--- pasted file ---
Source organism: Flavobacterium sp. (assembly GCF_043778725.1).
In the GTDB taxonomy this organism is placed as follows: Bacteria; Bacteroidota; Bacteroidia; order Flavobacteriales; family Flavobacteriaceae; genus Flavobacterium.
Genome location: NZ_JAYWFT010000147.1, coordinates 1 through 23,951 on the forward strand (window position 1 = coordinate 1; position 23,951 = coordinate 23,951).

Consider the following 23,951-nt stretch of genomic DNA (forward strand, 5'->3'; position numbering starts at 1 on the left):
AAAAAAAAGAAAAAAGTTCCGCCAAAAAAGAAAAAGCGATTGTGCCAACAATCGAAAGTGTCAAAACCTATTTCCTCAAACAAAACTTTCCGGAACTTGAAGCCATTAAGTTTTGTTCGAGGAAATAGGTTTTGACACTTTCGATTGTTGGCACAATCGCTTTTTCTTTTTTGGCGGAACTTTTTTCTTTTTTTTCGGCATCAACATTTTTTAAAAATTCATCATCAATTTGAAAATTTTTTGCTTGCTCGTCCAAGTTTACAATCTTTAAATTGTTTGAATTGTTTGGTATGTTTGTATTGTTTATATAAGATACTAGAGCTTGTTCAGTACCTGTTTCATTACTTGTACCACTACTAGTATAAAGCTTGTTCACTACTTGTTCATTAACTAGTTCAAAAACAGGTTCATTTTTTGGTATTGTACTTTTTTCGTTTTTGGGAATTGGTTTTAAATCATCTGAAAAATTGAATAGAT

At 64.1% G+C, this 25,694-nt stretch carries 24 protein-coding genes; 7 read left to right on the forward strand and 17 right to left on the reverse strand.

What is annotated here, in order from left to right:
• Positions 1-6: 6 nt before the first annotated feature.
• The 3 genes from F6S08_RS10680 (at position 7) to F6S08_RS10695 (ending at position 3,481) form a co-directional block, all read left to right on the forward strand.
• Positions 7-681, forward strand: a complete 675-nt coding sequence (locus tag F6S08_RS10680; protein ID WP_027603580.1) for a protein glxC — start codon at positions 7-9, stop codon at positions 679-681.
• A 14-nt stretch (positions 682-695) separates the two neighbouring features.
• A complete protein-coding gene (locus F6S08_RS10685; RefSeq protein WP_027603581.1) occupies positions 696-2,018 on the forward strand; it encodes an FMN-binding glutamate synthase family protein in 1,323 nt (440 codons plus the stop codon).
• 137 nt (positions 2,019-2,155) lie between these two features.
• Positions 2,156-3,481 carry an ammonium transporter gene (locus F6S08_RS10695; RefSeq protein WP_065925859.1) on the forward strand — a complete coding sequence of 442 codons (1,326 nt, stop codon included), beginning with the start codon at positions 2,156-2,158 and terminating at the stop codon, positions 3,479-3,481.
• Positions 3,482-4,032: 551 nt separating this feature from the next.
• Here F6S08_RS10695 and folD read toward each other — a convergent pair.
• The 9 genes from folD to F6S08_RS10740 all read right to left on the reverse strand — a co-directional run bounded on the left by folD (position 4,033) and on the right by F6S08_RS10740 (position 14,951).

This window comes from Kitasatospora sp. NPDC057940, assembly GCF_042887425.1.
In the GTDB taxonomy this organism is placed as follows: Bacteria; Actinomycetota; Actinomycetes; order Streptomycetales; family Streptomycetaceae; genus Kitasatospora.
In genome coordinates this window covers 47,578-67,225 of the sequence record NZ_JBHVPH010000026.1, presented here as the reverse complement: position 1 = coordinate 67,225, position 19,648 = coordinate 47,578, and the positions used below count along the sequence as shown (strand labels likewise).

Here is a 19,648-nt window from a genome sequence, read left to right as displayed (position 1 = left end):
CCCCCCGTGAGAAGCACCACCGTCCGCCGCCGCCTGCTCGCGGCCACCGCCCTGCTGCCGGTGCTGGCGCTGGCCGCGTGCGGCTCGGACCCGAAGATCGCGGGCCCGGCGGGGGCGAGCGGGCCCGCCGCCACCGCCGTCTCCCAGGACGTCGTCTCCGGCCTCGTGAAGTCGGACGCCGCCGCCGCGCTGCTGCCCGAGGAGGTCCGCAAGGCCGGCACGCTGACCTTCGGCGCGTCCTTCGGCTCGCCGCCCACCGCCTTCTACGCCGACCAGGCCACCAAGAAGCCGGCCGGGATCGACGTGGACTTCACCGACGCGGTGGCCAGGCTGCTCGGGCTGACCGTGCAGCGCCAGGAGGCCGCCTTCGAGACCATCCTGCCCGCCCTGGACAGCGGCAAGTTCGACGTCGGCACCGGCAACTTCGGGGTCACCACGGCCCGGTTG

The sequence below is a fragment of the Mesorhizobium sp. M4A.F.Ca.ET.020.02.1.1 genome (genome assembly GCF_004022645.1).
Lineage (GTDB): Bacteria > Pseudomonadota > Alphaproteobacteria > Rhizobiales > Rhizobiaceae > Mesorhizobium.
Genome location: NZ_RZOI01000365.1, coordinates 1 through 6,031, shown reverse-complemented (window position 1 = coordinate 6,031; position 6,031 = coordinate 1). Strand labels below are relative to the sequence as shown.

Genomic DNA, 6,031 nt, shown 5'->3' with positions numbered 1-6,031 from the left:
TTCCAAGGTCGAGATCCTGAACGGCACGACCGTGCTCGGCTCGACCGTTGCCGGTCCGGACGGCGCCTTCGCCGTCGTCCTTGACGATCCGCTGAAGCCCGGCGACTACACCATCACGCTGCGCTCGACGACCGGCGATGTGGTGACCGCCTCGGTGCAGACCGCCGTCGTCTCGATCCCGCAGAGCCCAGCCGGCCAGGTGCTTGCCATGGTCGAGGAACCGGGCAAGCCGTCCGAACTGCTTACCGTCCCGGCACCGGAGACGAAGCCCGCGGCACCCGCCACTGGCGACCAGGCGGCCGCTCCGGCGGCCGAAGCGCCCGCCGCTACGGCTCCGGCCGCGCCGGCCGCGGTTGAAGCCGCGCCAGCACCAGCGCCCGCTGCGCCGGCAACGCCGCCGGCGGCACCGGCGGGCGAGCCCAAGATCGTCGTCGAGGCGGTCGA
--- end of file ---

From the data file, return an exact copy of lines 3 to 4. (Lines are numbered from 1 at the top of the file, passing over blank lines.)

Genome location: NZ_JAYWFT010000147.1, coordinates 1 through 23,951 on the forward strand (window position 1 = coordinate 1; position 23,951 = coordinate 23,951).

Consider the following 23,951-nt stretch of genomic DNA (forward strand, 5'->3'; position numbering starts at 1 on the left):